The interest of a beneficiary in a unitrust can be for a specific term of years or for the lifetime of the beneficiary.

Rights and Responsibilities of Beneficiaries

Beneficiaries have different interests in a unitrust:

  • Income interest: The right to receive income distributions from the trust during the term or their lifetime.

  • Remainder interest: The right to receive the remaining trust assets upon termination of the trust.

Termination of a Unitrust

Unitrusts can be terminated under specific conditions.

Conditions for Termination

Common conditions for terminating a unitrust include the expiration of the trust term, the death of the beneficiary, or at the trustee's discretion.

Distribution of Remaining Assets

Upon termination, the remaining assets are distributed to the designated beneficiaries:

  • Non-charitable beneficiaries: May receive any remaining income interest or principal, depending on the trust agreement.

  • Charitable remainder beneficiaries: Receive the remaining trust assets as a charitable gift.

Tax Implications of Termination

The termination of a unitrust may have tax implications, including potential capital gains or income tax liabilities for beneficiaries.

Challenges and Considerations

Several challenges and considerations are associated with unitrust distributions.

Market Volatility and Its Impact on Distributions

Market fluctuations can affect the value of trust assets and, consequently, the amount of distributions.

Maintaining the Balance Between Income and Principal

Trustees must manage assets to provide a consistent income stream for beneficiaries while preserving the principal for the charitable remainder beneficiary.

Regulatory Compliance and Reporting Requirements

Trustees must ensure compliance with all regulatory and reporting requirements, including filing annual tax returns and providing necessary documentation to beneficiaries.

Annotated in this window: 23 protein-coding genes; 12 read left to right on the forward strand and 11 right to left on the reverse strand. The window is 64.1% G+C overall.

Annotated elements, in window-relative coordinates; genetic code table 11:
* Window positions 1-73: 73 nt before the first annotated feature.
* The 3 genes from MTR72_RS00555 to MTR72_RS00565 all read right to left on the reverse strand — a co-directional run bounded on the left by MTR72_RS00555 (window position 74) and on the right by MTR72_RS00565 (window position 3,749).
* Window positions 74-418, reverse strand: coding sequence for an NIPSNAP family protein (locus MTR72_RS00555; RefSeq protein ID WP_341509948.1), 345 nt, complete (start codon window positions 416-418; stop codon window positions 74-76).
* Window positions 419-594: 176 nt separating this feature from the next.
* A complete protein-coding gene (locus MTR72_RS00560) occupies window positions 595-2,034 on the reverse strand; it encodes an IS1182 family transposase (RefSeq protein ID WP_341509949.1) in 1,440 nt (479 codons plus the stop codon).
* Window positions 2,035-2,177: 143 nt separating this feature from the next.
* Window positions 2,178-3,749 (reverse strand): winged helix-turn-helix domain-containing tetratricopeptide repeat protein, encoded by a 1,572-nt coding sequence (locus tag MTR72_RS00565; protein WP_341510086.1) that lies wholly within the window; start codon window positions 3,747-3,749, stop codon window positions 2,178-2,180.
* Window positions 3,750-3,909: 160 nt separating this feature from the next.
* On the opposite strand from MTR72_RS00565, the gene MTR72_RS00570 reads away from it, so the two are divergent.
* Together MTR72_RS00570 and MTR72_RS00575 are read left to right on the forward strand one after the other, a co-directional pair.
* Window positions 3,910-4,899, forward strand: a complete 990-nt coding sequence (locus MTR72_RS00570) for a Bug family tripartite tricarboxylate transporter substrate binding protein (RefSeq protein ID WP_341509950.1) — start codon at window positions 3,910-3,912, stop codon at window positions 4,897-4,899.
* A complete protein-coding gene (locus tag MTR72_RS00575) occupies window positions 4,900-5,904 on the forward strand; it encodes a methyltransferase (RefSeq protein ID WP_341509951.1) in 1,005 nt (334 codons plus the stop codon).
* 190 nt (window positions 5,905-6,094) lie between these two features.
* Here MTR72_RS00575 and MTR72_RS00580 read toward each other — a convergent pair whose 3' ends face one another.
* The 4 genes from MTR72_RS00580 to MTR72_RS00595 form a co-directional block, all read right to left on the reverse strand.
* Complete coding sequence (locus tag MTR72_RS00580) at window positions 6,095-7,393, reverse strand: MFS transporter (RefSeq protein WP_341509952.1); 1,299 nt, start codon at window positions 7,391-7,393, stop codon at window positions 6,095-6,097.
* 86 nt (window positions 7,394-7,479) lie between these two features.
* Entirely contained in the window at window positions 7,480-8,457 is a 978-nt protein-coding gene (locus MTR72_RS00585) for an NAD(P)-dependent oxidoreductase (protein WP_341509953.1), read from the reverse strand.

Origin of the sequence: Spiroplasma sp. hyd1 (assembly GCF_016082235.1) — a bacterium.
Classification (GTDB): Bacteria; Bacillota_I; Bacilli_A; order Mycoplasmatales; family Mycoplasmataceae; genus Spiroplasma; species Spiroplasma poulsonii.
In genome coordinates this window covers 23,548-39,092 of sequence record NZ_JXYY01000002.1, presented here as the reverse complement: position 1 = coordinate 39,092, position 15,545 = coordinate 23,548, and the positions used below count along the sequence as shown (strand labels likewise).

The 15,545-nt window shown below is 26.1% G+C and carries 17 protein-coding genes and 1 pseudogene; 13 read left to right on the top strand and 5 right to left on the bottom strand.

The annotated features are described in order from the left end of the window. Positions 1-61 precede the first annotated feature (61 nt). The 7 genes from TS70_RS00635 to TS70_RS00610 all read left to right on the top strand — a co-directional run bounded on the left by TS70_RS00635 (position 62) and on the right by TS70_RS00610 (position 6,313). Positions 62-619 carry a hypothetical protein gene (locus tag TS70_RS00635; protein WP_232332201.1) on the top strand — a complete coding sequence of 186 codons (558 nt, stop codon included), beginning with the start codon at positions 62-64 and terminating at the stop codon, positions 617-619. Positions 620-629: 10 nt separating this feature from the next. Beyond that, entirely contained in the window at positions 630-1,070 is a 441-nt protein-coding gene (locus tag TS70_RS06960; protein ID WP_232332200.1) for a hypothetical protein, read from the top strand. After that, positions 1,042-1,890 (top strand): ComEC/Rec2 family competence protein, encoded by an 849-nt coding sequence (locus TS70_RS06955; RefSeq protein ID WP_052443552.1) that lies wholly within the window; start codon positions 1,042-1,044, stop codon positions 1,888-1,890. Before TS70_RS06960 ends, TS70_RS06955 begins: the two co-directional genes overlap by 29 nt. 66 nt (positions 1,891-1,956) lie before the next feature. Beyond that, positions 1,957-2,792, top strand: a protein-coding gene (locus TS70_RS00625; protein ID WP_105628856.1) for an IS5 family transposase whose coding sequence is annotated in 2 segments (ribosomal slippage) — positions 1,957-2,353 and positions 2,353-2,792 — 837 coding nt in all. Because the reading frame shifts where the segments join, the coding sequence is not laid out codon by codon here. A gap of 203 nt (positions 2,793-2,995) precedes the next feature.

Unitrust distributions serve as an essential tool in estate and charitable planning, offering both income for beneficiaries and support for charitable organizations.

The process of establishing a unitrust involves meeting eligibility requirements, drafting a trust agreement, and funding the trust.

Tax benefits, such as charitable deductions, capital gains tax advantages, and estate tax reduction, make unitrusts an attractive option for donors.

Understanding the factors that determine unitrust distributions, such as distribution rates, valuation of trust assets, and payout frequency, is crucial for effective trust management.

Beneficiaries, both individual and charitable, have distinct interests in a unitrust, which can last for a term of years or the beneficiary's lifetime.

The termination of a unitrust involves distributing the remaining assets to the designated beneficiaries and may have tax implications.

As unitrusts require balancing income and principal while navigating market volatility and regulatory compliance, it is essential to consult with financial and legal professionals for guidance.

By carefully considering the various aspects of unitrusts, donors can establish and maintain a trust that meets their individual needs and objectives while supporting their chosen charitable causes.

Unitrust Distributions FAQs

About the Author

True Tamplin, BSc, CEPF®

True Tamplin is a published author, public speaker, CEO of UpDigital, and founder of Finance Strategists.

True is a Certified Educator in Personal Finance (CEPF®), author of The Handy Financial Ratios Guide, a member of the Society for Advancing Business Editing and Writing, contributes to his financial education site, Finance Strategists, and has spoken to various financial communities such as the CFA Institute, as well as university students like his Alma mater, Biola University, where he received a bachelor of science in business and data analytics.

To learn more about True, visit his personal website or view his author profiles on Amazon, Nasdaq and Forbes.